Is Top Coking Coal Contender PDZ Gunning for a Take Over?
Prairie Mining’s (ASX |LSE | WSE: PDZ) resource of choice is high-grade coking coal, to be supplied to industrial steel manufacturers and other industrial users that are driving prices compared to standard thermal coal – primarily in Europe.
There is good reason for PDZ’s entry into European coking coal market.
Not only has the European Union determined Coking Coal to be its 2nd most Economically Important Critical Raw Material, but Europe imports 85% of its coking coal from abroad – including locations as far flung as Australia, USA and Russia.
In other words, the market for coking coal is currently a substantial one and this emerging tier one coking coal company is looking to capitalise.
If it can capitalise, PDZ is likely to put itself in the crosshairs of major companies who are finding it increasingly more difficult to acquire Tier 1 coking coal assets.
This was evident in South32’s abandoned plans to acquire Metropolitan Colliery for $AU265 million (£152.3 million).
The acquisition was abandoned after the Australian Competition and Consumer Commission said the deal would “significantly lessen” competition in the supply of coking coal to Australian steel makers.
So what is clear is that South32 are chasing attractive coking coal assets – but making a winning acquisition is not easy.
Could it be that some of the major miners might come knocking on PDZ’s door one day?
What could set PDZ apart and make it attractive to potential suitors is the project economics it has to propel it forward and its European location.
However, it should be noted that with all operations of this type, success is no guarantee. You should consider your own personal circumstances before investing, and seek professional financial advice.
PDZ has all the attributes to make its projects world class Tier 1 coking coal projects and itself a Tier Coking Coal producer.
As you can see by the table below its Debiensko and Jan Karski Projects stack up better than any of its peers.
PDZ has multiple tier one coking coal projects, a combined NPV of US$3.3BN (pre-tax) and projected annual EBITDA of $US630 million.
And what a great place to be for a coking coal producer.
Europe consumes over 75Mtpa of coking coal per year of which 85% is imported.
Clearly Europe needs an internal supplier to keep costs down and PDZ looks to be smashing producers in other regions out of the park by being the lowest delivered cost supplier of hard coking coal into Central Europe.
Having completed a successful equity raise which has brought several high quality shareholders to the register and put over AU$7 million in the bank, the chatter rooms have lit up.
Could PDZ be ripe for a takeover?
Without further ado, we update you on:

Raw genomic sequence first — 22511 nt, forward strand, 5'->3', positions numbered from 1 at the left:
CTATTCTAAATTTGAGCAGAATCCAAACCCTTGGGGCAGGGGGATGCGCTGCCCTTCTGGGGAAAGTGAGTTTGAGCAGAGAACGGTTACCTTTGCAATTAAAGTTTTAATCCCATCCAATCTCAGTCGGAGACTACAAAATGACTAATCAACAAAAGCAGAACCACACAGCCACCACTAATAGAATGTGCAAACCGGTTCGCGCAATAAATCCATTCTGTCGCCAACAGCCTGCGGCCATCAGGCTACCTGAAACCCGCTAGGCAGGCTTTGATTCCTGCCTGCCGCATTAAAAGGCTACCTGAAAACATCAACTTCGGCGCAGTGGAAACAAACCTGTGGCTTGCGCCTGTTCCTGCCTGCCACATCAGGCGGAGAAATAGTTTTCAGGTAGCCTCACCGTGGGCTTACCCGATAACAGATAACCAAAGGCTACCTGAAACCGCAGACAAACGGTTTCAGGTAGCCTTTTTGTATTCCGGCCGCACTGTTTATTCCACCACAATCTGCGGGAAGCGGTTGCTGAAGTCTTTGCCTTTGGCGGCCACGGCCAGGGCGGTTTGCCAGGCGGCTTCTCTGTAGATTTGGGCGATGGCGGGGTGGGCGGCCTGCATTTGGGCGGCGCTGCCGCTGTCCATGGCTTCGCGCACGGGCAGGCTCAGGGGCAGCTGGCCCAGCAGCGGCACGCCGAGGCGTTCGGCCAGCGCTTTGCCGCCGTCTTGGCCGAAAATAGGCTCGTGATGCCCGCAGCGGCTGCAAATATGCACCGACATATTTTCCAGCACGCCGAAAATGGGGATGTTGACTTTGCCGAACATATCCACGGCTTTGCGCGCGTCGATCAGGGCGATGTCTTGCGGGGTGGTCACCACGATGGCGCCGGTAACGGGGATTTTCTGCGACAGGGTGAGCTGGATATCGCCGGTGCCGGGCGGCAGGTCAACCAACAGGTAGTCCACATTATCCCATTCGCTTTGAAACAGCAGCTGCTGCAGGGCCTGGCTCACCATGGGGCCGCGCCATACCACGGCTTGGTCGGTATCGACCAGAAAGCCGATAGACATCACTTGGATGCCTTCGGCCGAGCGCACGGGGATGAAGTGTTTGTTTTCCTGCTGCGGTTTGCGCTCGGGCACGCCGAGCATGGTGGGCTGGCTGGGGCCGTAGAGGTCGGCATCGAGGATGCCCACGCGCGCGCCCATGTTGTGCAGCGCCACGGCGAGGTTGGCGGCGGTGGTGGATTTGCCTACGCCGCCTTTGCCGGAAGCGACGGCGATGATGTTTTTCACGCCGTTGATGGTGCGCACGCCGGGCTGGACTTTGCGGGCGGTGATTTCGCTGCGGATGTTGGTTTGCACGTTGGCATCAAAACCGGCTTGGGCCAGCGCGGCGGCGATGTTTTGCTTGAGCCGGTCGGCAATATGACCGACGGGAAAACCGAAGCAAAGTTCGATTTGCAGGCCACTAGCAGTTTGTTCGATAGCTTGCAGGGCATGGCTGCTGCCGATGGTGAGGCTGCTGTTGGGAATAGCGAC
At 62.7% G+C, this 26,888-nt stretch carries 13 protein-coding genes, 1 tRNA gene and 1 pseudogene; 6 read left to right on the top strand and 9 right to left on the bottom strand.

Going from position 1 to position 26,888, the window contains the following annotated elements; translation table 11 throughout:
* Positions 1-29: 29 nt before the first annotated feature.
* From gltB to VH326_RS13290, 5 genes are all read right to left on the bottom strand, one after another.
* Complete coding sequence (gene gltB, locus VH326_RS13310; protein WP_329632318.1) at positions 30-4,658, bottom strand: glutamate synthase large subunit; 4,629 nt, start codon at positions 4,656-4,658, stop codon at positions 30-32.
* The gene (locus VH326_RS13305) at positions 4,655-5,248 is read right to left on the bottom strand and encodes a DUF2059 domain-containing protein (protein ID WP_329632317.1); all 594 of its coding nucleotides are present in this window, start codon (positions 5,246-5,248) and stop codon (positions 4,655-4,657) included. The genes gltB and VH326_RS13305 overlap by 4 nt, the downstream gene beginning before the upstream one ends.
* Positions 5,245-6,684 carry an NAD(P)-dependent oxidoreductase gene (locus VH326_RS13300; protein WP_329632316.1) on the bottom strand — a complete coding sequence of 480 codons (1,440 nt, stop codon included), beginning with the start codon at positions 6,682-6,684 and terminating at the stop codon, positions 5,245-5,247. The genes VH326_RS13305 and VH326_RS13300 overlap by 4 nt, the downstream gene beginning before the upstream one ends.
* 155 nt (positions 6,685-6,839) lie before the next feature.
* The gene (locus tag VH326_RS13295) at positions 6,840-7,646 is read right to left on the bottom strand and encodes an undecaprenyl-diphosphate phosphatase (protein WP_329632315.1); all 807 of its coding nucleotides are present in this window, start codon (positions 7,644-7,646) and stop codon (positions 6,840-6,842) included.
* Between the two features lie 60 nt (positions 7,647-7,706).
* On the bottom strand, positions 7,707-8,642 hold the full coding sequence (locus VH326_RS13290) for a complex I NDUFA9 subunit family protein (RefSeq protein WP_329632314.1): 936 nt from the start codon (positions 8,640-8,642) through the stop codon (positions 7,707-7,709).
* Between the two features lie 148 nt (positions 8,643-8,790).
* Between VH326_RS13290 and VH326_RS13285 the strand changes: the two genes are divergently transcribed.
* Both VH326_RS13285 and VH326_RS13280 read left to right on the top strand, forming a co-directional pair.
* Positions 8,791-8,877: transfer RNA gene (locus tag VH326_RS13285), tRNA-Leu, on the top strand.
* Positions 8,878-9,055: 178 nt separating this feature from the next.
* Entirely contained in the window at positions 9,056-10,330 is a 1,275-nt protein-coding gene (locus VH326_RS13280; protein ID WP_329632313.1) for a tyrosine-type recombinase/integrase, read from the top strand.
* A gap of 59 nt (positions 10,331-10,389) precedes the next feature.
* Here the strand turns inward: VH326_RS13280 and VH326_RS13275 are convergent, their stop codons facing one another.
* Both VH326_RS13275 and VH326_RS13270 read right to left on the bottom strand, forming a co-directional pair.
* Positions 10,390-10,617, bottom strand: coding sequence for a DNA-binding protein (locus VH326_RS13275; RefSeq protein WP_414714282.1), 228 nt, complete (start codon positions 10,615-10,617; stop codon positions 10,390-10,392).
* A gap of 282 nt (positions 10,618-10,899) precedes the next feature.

Prairie Mining Ltd.
We’ve been hot on the heels of Prairie Mining (ASX|LSE|WSE: PDZ), since we first brought our readers the story in the article Could this Emerging Stock Deliver a Major European Coking Coal Hub?
This AU$90 million/ £51 million capped coking coal miner is proving to be a solid performer amongst a flock of aspirational small-cap mining companies.
Check out PDZ’s recent market performance – up by over 300% over the past 12 months:
The past performance of this product is not and should not be taken as an indication of future performance. Caution should be exercised in assessing past performance. This product, like all other financial products, is subject to market forces and unpredictable events that may adversely affect future performance.
A number of UK analysts have covered PDZ, with price targets at multiples of PDZ’s current $0.55 share price, with Cenkos being the most bullish, targeting a share price at a 280% premium to PDZ’s current price:
However, a word of caution, analyst targets are never a guarantee to come true, so invest with caution and not simply on an analyst recommendation alone.
Let’s go through some of the elevational factors supporting PDZ’s chances of moving into production and generating cash flow in Europe
As we mentioned in the introduction, PDZ has two prime avenues to coal-market commercialisation both located in Poland: Debiensko and Jan Karksi.
At PDZ’s other primetime project (Debiensko), PDZ has recently received a freshly completed Scoping Study…
…indicating that the lowest-cost coking coal could soon be hitting European markets.
Here are all the details tabled:
Debiensko’s premium hard coking coal will have large pricing and cost advantages when selling to steel makers across Central Europe and wider EU. For PDZ, this represents its bread-and-butter source of revenues over the coming years.
Yet, how much of the market PDZ would be able to attract remains to be seen and as such investors considering this stock for their portfolio, should seek professional financial advice.